To be able to discuss eight papers, this post does not contain as much background information as usual and is aimed at people already knowledgeable about homogenization of climate networks.
- Mónika Lakatos and Tamás Szentimrey: Editorial.
- The editorial explains the background of this special issue: the importance of homogenisation and the COST Action HOME. Mónika and Tamás thank you very much for your efforts to organise this special issue. I think every reader will agree that it has become a valuable journal issue.
- Ralf Lindau and Victor Venema: On the multiple breakpoint problem and the number of significant breaks in homogenization of climate records.
- My article with Ralf Lindau is already discussed in a previous post on the multiple breakpoint problem.
- José A. Guijarro: Climatological series shift test comparison on running windows.
- Longer time series typically contain more than one inhomogeneity, but statistical tests are mostly designed to detect one break. One way to resolve this conflict is by applying these tests on short moving windows. José compares six statistical detection methods (t-test, Standard Normal Homogeneity Test (SNHT), two-phase regression (TPR), Wilcoxon-Mann-Whithney test, Durbin-Watson test and SRMD: squared relative mean difference), which are applied on running windows with a length between 1 and 5 years (12 to 60 values (months) on either side of the potential break). The smart trick of the article is that all methods are calibrated to a false alarm rate of 1% for better comparison. In this way, he can show that the t-test, SNHT and SRMD are best for this problem and almost identical. To get good detection rates, the window needs to be at least 2*3 years. As this harbours the risk of having two breaks in one window, José has decided to change his homogenization method CLIMATOL to using the semi-hierarchical scheme of SNHT instead of using windows. The methods are tested on data with just one break; it would have been interesting to also simulate the more realistic case with multiple independent breaks.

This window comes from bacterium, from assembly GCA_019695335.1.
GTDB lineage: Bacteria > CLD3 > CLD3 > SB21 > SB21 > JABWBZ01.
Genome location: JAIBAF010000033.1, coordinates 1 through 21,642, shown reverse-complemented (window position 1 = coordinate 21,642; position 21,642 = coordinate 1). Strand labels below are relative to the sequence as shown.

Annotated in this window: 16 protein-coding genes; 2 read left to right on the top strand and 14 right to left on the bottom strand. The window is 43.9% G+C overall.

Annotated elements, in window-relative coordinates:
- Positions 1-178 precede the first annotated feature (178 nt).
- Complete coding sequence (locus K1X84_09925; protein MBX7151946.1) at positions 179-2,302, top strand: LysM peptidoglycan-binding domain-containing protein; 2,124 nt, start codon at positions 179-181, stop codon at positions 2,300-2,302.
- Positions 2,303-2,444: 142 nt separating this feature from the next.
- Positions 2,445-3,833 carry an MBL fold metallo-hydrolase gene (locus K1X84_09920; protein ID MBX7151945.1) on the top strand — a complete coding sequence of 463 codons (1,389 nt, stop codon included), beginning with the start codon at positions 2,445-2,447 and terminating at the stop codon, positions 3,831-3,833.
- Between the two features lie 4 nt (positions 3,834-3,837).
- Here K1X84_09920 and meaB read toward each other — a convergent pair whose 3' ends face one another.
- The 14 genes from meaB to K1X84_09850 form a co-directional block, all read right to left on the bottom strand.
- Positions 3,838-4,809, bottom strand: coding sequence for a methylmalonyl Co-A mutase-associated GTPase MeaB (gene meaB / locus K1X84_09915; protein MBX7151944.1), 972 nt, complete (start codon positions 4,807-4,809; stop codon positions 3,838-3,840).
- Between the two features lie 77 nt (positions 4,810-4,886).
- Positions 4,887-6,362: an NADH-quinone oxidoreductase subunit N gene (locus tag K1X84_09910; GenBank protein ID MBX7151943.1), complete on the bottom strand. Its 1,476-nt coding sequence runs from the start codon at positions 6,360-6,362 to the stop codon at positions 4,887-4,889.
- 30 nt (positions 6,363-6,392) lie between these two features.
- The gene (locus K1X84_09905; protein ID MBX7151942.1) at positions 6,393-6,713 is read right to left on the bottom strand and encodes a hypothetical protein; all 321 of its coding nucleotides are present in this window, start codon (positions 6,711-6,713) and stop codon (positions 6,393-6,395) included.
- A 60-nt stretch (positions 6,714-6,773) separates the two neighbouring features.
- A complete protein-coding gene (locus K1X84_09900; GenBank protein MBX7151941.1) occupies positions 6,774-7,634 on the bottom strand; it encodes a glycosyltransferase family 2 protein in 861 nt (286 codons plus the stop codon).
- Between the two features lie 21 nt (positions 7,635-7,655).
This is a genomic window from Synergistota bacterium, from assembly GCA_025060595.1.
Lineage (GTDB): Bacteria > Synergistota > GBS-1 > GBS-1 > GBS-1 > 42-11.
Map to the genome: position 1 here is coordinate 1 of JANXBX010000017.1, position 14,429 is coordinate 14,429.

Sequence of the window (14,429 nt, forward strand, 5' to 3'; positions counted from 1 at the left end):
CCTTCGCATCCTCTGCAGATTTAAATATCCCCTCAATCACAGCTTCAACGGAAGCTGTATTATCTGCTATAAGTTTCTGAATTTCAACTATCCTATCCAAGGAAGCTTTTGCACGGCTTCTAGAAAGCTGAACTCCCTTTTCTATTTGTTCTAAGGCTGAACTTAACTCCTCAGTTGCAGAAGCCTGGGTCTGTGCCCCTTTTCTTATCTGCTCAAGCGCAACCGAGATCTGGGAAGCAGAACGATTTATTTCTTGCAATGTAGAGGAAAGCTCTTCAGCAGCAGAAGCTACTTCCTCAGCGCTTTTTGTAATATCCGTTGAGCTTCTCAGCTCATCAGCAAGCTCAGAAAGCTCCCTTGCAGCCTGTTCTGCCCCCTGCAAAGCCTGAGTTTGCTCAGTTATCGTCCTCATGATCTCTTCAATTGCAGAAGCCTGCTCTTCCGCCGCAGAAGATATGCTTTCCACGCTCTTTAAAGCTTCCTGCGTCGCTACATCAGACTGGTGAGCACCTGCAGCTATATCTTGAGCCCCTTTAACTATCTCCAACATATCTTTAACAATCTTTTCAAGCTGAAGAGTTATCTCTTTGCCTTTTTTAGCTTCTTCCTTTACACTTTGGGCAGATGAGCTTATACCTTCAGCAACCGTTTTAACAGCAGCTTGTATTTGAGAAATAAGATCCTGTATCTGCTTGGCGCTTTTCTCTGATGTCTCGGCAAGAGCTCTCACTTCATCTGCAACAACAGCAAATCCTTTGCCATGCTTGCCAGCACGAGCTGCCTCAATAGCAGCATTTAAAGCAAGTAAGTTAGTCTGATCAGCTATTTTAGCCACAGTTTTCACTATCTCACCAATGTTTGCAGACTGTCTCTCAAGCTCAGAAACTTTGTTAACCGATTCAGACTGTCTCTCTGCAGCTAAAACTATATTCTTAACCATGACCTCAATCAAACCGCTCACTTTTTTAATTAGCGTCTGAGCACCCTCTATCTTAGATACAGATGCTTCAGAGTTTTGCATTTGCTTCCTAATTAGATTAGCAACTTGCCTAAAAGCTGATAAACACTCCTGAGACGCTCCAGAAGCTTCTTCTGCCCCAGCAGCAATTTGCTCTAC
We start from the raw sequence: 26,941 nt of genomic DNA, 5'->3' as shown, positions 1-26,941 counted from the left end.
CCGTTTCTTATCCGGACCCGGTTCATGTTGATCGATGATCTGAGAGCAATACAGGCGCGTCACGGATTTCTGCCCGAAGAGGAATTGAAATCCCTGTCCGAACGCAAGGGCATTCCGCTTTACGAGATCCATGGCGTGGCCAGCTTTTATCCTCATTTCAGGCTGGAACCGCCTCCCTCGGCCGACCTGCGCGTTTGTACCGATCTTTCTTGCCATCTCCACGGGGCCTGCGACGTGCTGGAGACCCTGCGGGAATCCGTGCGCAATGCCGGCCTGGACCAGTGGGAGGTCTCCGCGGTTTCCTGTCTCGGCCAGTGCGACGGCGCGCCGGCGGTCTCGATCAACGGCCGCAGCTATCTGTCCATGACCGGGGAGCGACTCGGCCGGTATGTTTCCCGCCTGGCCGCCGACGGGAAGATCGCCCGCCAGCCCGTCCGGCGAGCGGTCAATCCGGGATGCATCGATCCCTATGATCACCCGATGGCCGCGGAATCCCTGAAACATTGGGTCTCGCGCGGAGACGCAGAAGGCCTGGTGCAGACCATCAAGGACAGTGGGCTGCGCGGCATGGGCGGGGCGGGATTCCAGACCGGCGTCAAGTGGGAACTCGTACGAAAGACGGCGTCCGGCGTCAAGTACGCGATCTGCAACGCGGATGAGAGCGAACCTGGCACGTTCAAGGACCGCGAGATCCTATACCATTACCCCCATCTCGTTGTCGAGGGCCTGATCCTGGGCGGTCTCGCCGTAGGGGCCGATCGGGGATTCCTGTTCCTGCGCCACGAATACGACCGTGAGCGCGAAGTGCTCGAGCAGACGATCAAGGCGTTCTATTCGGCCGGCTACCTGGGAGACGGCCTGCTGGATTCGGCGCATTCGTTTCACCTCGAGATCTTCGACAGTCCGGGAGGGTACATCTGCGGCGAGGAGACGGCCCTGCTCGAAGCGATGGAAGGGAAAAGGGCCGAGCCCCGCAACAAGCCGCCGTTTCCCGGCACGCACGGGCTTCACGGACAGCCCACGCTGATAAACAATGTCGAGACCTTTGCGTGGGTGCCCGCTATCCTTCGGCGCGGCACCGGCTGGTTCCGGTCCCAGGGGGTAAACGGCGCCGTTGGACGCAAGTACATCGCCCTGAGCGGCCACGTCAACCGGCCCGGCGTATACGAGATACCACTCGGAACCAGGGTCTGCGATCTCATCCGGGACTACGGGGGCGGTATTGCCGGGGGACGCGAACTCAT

- Olivier Mestre, Peter Domonkos, Franck Picard, Ingeborg Auer, Stéphane Robin, Emilie Lebarbier, Reinhard Böhm, Enric Aguilar, Jose Guijarro, Gregor Vertachnik, Matija Klan-car, Brigitte Dubuisson, and Petr Stepanek: HOMER: a homogenization software – methods and applications.
- HOMER is a new homogenization method and is developed using the best methods tested on the HOME benchmark. Thus theoretically, this should be the best method currently available. Still, sometimes interactions between parts of an algorithm can lead to unexpected results. It would be great if someone would test HOMER on the HOME benchmark dataset, so that we can compare its performance with the other algorithms.